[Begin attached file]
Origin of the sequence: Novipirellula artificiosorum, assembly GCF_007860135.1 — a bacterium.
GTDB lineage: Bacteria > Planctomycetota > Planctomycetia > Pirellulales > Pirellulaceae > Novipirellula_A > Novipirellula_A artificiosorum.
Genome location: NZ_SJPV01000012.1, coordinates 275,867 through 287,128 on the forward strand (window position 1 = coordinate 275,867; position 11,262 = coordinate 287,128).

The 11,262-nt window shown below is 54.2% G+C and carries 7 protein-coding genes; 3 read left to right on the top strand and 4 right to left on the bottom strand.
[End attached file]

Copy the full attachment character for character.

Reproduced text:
Origin of the sequence: Novipirellula artificiosorum, assembly GCF_007860135.1 — a bacterium.
GTDB lineage: Bacteria > Planctomycetota > Planctomycetia > Pirellulales > Pirellulaceae > Novipirellula_A > Novipirellula_A artificiosorum.
Genome location: NZ_SJPV01000012.1, coordinates 275,867 through 287,128 on the forward strand (window position 1 = coordinate 275,867; position 11,262 = coordinate 287,128).

The 11,262-nt window shown below is 54.2% G+C and carries 7 protein-coding genes; 3 read left to right on the top strand and 4 right to left on the bottom strand.